Prevalence of rotavirus and norovirus antibodies in non-human primates

J Med Primatol. 2004 Feb;33(1):30-3. doi: 10.1111/j.1600-0684.2003.00051.x.


Rotavirus and norovirus are associated with a substantial burden of diarrheal disease in humans and some animals, but their role in acute viral gastroenteritis in non-human primates has not been established. We examined sera from five species of Old and New World monkeys and chimpanzees for antibodies to rotavirus and norovirus by enzyme immunoassays using RRV and three recombinant human norovirus capsid proteins, respectively. Most (88%) of the 3 Old World monkey species (mangabey, pigtail, and rhesus) and apes were seropositive for rotavirus. Norovirus antibody was prevalent in the three monkey species, with 53% (44/83) and 58% (48/83) seropositive for GI and GII strains, respectively. Eleven (92%) of the 12 chimpanzees tested were seropositive for GI norovirus. Given the high rate of infection with both viruses, the role of these agents in causing acute gastroenteritis in non-human primates and the value of these animals as models of infection and disease need to be assessed.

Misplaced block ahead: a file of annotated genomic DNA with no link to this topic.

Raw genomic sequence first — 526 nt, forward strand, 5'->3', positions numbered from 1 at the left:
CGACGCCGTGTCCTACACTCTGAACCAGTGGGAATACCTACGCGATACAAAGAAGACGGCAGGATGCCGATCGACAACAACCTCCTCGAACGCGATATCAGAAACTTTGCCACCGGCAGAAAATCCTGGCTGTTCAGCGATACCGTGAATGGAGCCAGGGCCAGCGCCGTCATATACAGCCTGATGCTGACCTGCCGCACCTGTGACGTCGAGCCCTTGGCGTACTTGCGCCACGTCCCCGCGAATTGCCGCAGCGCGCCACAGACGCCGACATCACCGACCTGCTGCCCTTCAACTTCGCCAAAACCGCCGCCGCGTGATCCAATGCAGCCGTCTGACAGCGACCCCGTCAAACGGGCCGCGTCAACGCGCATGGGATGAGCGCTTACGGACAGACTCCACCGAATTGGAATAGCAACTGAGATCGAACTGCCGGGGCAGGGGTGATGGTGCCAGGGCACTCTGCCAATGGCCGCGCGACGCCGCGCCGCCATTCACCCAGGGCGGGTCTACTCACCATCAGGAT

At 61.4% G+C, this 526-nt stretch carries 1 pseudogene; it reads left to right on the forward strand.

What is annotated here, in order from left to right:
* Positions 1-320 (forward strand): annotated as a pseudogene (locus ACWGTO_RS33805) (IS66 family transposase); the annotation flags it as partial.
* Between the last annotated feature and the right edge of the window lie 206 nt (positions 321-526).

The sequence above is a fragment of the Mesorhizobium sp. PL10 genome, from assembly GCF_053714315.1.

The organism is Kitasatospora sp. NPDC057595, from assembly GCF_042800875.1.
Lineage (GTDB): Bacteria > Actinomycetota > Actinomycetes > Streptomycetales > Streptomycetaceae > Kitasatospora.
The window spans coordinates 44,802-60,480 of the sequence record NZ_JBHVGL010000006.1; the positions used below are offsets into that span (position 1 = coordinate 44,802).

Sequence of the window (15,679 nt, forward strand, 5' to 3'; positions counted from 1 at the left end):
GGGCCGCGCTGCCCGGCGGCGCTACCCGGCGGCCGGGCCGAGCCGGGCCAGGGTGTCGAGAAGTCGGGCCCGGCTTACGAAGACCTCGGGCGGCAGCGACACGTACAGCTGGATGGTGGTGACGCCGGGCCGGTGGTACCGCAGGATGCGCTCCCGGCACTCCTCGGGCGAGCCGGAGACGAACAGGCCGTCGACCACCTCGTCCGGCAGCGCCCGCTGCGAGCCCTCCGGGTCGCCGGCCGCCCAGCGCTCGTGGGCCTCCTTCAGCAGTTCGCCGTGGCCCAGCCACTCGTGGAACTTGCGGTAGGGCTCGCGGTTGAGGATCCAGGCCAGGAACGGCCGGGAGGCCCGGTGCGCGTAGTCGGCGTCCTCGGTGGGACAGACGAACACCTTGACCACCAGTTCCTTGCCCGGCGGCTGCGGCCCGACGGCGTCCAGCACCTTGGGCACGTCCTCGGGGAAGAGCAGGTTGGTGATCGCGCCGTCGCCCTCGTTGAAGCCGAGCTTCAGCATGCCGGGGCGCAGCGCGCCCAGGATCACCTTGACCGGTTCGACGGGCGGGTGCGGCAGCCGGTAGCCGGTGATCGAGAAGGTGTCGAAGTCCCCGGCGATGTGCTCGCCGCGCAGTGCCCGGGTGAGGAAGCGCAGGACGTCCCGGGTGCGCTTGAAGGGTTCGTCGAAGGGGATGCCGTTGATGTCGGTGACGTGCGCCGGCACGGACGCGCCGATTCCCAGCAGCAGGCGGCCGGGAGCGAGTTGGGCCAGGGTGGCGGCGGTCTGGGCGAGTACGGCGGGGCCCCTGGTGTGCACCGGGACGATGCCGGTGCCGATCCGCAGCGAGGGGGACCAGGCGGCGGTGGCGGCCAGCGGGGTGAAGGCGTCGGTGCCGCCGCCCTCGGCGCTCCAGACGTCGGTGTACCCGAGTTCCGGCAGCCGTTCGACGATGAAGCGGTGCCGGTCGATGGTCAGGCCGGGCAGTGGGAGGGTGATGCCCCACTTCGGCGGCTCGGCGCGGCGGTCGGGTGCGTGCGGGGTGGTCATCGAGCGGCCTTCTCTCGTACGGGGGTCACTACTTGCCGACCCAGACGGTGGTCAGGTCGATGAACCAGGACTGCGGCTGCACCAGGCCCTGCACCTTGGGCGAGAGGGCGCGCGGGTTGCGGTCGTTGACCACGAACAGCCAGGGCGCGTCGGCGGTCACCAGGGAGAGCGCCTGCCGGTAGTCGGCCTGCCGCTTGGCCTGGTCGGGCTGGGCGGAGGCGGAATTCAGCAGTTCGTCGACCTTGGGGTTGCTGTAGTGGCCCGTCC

Publication types

  • Comparative Study
  • Research Support, Non-U.S. Gov't
  • Research Support, U.S. Gov't, P.H.S.

MeSH terms

  • Animals
  • Antibodies, Viral / blood*
  • Caliciviridae Infections / immunology*
  • Capsid Proteins
  • Disease Models, Animal
  • Gastroenteritis / virology*
  • Immunoenzyme Techniques
  • Norovirus / immunology*
  • Primates / immunology
  • Primates / virology*
  • Rotavirus / immunology
  • Rotavirus Infections / immunology*


  • Antibodies, Viral
  • Capsid Proteins